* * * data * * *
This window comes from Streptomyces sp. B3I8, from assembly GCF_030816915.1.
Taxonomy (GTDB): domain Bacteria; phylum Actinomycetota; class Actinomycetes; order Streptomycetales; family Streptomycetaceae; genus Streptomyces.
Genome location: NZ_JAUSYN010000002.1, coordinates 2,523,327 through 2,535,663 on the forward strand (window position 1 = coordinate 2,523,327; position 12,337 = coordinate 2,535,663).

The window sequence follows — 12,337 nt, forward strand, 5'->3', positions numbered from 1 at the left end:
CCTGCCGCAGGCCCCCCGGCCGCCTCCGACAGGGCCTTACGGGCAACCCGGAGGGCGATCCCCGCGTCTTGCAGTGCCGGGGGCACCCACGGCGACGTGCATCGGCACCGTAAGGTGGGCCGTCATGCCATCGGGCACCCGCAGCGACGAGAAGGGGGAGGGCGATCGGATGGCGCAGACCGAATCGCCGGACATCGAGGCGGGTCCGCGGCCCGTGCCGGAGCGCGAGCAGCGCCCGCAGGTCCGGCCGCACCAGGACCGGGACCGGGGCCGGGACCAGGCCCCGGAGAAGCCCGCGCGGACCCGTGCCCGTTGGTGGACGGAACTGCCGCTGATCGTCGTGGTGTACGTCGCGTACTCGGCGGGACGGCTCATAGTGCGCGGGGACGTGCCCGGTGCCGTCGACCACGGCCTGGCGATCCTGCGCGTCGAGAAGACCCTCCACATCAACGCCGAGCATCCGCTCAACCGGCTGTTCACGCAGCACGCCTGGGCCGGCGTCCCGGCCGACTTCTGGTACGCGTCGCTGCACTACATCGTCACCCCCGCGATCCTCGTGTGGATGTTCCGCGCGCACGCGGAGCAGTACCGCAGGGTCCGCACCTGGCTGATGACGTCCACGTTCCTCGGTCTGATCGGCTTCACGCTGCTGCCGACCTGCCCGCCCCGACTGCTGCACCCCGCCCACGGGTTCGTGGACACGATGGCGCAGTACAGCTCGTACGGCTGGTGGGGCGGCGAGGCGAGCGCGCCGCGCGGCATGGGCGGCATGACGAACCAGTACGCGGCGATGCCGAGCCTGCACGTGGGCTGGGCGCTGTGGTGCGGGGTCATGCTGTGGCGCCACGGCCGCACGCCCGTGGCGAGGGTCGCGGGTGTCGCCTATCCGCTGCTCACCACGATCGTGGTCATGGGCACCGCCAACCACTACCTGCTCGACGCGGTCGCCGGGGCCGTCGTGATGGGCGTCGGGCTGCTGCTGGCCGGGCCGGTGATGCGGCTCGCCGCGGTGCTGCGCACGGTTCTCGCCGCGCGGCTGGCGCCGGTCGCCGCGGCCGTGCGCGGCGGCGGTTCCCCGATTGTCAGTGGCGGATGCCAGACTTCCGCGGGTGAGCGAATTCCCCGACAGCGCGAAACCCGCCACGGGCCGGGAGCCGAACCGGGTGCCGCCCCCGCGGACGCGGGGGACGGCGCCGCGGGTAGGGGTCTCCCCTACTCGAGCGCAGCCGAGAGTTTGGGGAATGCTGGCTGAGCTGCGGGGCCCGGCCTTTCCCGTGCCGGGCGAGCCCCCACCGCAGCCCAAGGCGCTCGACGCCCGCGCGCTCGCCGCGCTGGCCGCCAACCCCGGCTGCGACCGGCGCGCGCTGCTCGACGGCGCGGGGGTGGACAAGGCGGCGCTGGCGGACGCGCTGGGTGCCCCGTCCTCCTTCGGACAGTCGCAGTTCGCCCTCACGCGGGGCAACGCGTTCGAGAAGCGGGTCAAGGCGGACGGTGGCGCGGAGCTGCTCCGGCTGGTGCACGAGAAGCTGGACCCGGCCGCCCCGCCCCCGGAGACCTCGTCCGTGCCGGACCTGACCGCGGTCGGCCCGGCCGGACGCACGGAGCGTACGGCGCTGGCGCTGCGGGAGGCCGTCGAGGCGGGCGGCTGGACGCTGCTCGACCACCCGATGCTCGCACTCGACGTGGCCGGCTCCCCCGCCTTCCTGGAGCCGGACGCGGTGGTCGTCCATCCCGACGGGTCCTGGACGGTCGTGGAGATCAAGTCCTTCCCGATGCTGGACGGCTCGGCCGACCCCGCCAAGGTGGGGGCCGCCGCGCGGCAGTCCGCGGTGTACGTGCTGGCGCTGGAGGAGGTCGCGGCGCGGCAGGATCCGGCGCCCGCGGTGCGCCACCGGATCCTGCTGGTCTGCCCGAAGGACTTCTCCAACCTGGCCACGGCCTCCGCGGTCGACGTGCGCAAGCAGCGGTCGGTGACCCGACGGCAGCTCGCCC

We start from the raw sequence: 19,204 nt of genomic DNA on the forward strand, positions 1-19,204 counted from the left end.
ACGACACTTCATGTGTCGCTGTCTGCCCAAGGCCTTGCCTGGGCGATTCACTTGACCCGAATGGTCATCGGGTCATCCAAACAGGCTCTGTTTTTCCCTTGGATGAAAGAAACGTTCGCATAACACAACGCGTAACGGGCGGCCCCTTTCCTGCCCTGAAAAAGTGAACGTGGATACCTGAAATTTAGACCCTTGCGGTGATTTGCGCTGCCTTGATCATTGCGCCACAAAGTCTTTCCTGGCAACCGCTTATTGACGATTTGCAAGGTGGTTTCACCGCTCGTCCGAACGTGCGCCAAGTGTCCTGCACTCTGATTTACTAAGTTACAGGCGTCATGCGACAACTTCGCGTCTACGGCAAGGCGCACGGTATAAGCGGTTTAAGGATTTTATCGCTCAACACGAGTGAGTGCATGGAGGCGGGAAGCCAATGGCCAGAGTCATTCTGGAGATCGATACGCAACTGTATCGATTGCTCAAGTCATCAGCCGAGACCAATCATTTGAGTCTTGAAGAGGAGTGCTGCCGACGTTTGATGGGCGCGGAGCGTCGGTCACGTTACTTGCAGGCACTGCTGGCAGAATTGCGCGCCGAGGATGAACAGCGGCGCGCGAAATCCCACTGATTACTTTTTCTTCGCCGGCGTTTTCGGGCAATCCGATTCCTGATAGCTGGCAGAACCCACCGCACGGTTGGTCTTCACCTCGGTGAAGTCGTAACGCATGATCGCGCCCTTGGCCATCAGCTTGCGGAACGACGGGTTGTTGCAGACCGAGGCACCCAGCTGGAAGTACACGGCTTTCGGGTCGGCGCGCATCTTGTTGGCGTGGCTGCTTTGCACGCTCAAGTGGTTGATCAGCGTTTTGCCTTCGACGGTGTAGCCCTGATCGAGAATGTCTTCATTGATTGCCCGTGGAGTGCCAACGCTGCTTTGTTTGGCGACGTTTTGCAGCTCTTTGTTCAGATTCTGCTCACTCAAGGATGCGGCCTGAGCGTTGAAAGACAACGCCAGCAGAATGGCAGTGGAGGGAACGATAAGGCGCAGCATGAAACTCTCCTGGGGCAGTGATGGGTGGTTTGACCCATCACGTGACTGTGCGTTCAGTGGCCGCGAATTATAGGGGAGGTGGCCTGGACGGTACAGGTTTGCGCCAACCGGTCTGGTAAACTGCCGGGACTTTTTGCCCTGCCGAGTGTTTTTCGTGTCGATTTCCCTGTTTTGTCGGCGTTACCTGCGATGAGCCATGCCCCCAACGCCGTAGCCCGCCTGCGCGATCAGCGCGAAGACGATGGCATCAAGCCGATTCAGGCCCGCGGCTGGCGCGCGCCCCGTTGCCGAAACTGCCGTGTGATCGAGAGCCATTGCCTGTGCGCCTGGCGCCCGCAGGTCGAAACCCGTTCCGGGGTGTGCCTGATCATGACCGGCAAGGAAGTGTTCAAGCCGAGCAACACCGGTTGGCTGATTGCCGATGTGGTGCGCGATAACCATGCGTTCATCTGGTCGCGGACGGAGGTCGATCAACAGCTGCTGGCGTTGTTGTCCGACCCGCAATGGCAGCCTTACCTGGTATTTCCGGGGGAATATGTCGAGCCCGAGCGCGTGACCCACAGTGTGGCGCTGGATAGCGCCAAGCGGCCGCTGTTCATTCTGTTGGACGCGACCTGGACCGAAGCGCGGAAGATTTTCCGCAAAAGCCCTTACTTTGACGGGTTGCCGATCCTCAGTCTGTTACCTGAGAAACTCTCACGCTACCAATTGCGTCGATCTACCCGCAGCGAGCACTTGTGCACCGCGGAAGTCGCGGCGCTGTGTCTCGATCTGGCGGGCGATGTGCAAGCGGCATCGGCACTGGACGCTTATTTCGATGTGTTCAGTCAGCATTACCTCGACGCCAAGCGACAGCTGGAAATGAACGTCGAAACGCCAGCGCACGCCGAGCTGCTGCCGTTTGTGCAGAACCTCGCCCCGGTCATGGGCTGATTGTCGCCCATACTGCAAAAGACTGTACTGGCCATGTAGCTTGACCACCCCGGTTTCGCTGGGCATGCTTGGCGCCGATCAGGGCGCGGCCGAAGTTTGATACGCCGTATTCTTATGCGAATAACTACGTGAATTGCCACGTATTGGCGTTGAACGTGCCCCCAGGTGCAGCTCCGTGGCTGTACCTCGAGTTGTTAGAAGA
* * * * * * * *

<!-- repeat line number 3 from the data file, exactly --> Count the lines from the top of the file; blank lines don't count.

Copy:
Genome location: NZ_JAUSYN010000002.1, coordinates 2,523,327 through 2,535,663 on the forward strand (window position 1 = coordinate 2,523,327; position 12,337 = coordinate 2,535,663).